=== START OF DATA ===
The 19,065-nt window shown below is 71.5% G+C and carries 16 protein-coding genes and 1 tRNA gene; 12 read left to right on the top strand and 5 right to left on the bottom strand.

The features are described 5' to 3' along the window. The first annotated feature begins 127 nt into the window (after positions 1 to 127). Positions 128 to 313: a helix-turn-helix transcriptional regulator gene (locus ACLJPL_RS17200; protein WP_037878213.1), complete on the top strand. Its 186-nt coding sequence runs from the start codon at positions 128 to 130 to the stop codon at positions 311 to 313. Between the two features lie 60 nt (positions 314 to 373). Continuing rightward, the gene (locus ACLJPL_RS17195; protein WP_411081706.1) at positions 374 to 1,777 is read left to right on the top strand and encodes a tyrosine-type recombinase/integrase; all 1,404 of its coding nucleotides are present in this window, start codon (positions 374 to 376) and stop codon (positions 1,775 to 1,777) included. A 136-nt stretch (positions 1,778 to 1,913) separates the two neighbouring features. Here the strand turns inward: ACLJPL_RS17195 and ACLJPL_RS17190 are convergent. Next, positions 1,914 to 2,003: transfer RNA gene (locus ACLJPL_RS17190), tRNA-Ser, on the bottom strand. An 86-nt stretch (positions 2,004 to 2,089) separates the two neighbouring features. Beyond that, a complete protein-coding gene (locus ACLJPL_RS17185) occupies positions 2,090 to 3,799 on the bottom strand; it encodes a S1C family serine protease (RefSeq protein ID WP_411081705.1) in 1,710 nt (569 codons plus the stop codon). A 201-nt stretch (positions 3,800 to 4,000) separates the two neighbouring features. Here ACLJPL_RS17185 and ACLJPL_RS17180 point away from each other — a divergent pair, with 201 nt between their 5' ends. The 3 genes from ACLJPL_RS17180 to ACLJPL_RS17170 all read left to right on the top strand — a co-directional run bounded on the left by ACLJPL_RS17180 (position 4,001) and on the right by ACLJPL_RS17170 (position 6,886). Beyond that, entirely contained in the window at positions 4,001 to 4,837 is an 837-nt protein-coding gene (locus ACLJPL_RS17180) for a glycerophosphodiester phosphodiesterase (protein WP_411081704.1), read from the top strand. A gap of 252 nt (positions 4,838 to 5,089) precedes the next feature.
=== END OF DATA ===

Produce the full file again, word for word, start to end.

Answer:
The 19,065-nt window shown below is 71.5% G+C and carries 16 protein-coding genes and 1 tRNA gene; 12 read left to right on the top strand and 5 right to left on the bottom strand.

The features are described 5' to 3' along the window. The first annotated feature begins 127 nt into the window (after positions 1 to 127). Positions 128 to 313: a helix-turn-helix transcriptional regulator gene (locus ACLJPL_RS17200; protein WP_037878213.1), complete on the top strand. Its 186-nt coding sequence runs from the start codon at positions 128 to 130 to the stop codon at positions 311 to 313. Between the two features lie 60 nt (positions 314 to 373). Continuing rightward, the gene (locus ACLJPL_RS17195; protein WP_411081706.1) at positions 374 to 1,777 is read left to right on the top strand and encodes a tyrosine-type recombinase/integrase; all 1,404 of its coding nucleotides are present in this window, start codon (positions 374 to 376) and stop codon (positions 1,775 to 1,777) included. A 136-nt stretch (positions 1,778 to 1,913) separates the two neighbouring features. Here the strand turns inward: ACLJPL_RS17195 and ACLJPL_RS17190 are convergent. Next, positions 1,914 to 2,003: transfer RNA gene (locus ACLJPL_RS17190), tRNA-Ser, on the bottom strand. An 86-nt stretch (positions 2,004 to 2,089) separates the two neighbouring features. Beyond that, a complete protein-coding gene (locus ACLJPL_RS17185) occupies positions 2,090 to 3,799 on the bottom strand; it encodes a S1C family serine protease (RefSeq protein ID WP_411081705.1) in 1,710 nt (569 codons plus the stop codon). A 201-nt stretch (positions 3,800 to 4,000) separates the two neighbouring features. Here ACLJPL_RS17185 and ACLJPL_RS17180 point away from each other — a divergent pair, with 201 nt between their 5' ends. The 3 genes from ACLJPL_RS17180 to ACLJPL_RS17170 all read left to right on the top strand — a co-directional run bounded on the left by ACLJPL_RS17180 (position 4,001) and on the right by ACLJPL_RS17170 (position 6,886). Beyond that, entirely contained in the window at positions 4,001 to 4,837 is an 837-nt protein-coding gene (locus ACLJPL_RS17180) for a glycerophosphodiester phosphodiesterase (protein WP_411081704.1), read from the top strand. A gap of 252 nt (positions 4,838 to 5,089) precedes the next feature.